Acer Aspire 5 (2022, A515-57-56UV) Short Review

The Acer Aspire name has always been a bit of a smart mark, as the series positions itself as an above-average choice among budget laptops – a laptop you can afford, but with the features and performance you crave. . It hasn’t always worked out, but the company has managed to make solid economic choices year after year. The latest Aspire 5 (starts at $369.99; $599.99 as tested) offers a 12th-gen Intel processor and reasonable RAM and storage. It offers pretty good performance and battery life, although as you’d expect some features are left basic for affordability reasons.

Design: just the basics

For 2022, the 15.6-inch Aspire 5 line starts at $369.99 with an 11th Gen Core i3 laptop processor and Windows 11 Home in S mode. Our $599.99 A515-57-56UV model includes a Core i5-1235U chip (two performance cores, eight efficient cores, 12 threads) with integrated Intel Iris Xe graphics, 16 GB of memory and a 512 GB SSD, as well as a Full HD non-touch display (1 920 x 1080 pixels). It’s designed to deliver just-good-enough levels of quality across all areas of choice, and that’s reflected in the design, from the materials used to the connections and components inside.

Acer Aspire 5 (A515-57) Keyboard

(Credit: Molly Flores)

Measuring 0.7 by 14.3 by 9.4 inches and weighing 3.9 pounds, the Acer is far from featherweight, but it’s not too bulky to throw in a laptop bag. or a backpack. The Asus VivoBook 15 is a bit smaller at 0.78 by 14.1 by 9.1 inches and 3.75 pounds. The Aspire’s construction combines metal and plastic, with a uniform finish that makes it hard to tell where one ends and the other begins. The lid is clad in aluminum, but the rest of the chassis is pretty solid plastic. The laptop is large enough for a full-size keyboard with numeric keypad, although the latter has half-width keys.

The keyboard is backlit for visibility in dark rooms, and the tiled keys are reasonably comfortable to type on. The keyboard’s narrower keys aren’t quite as comfortable, but any number pad is better than none if you’re typing a lot of data into spreadsheets. The touchpad is extra-large, giving you a spacious surface for gesture controls as well as basic clicking and scrolling.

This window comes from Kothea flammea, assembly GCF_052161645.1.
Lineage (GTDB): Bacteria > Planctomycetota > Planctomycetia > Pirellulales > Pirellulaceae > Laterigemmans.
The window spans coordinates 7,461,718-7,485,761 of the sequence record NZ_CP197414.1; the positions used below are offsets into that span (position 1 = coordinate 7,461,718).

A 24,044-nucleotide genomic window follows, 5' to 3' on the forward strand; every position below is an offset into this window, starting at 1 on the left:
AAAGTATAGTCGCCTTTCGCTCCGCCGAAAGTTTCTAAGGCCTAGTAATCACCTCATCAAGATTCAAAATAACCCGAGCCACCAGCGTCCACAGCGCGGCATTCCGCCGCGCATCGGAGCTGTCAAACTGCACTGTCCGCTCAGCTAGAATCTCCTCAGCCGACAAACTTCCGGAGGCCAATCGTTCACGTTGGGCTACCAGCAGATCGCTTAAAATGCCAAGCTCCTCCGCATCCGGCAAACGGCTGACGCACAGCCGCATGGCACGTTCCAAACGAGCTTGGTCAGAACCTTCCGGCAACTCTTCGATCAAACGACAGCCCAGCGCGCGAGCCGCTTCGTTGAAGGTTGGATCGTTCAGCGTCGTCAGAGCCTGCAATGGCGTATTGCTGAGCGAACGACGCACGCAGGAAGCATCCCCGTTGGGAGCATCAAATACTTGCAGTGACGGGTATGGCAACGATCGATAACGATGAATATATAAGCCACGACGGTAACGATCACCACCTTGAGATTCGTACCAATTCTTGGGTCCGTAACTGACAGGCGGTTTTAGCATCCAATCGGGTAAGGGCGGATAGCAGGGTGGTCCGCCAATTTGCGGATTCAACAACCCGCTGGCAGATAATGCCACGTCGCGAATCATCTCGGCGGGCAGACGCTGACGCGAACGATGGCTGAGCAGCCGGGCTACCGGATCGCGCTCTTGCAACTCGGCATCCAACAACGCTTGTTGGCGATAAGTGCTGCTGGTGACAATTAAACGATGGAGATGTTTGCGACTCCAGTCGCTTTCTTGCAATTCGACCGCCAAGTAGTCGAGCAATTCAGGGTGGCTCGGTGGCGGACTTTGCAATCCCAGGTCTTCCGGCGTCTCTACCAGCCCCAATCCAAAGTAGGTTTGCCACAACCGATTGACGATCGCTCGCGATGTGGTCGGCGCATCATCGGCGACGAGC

The Aspire 5 doesn’t skimp on connectivity, with plenty of ports so you don’t have to pack a hub or adapter. On the left side of the laptop are three USB 3.2 ports (one Type-C and two Type-A), along with an HDMI video output and a compact Ethernet jack.

Acer Aspire 5 (A515-57) left ports

(Credit: Molly Flores)

On the right, you’ll find a third USB-A port and 3.5mm audio jack, as well as a Kensington lock slot for physically securing the machine. Wi-Fi 6 handles your networking needs (assuming you’re not using the Ethernet port) and Bluetooth is available for wirelessly connecting headsets, keyboards and mice.

Acer Aspire 5 (A515-57) right ports

(Credit: Molly Flores)

No feast for the eyes and ears

The built-in webcam is a bit pedestrian, meaning it’s your typical generic camera with 720p resolution and no facial recognition support for Windows Hello logins. There’s no fingerprint reader either, so you’ll be typing passwords the old-fashioned way.

The 1080p IPS display is a bit of a disappointment in an age when high resolution and even 4K screens are offered on many laptops, but they’re not common at this price, and Full HD at least beats some ultra laptops. cheap. 768. The 15.6-inch size is adequate for everyday tasks like schoolwork, web browsing, and streaming videos and movies, but in this segment you shouldn’t expect blazing brightness or more than bland colors. Touchscreens are also rare in this price range.

Acer Aspire 5 (A515-57) front view

(Credit: Molly Flores)

The Aspire 5 is equipped with a pair of downward-firing speakers. Sound clarity isn’t bad, but the speakers are surprisingly quiet. While watching YouTube videos online, I had to crank the volume all the way up to get adequate sound.

Aspire 5 2022 review: performance in line with the price

For this review, we compared the Aspire 5 to other budget systems, ranging from the affordable Asus VivoBook 15 to the AMD-powered Lenovo IdeaPad 3 14 and the Intel-based Lenovo IdeaPad Flex 5i 14, two of the best models to this price. range that we saw last year. We’ve also included the Dell Inspiron 15 3000 and the Gateway 15.6-inch Ultra Slim, two budget machines with less capable hardware and limited specs.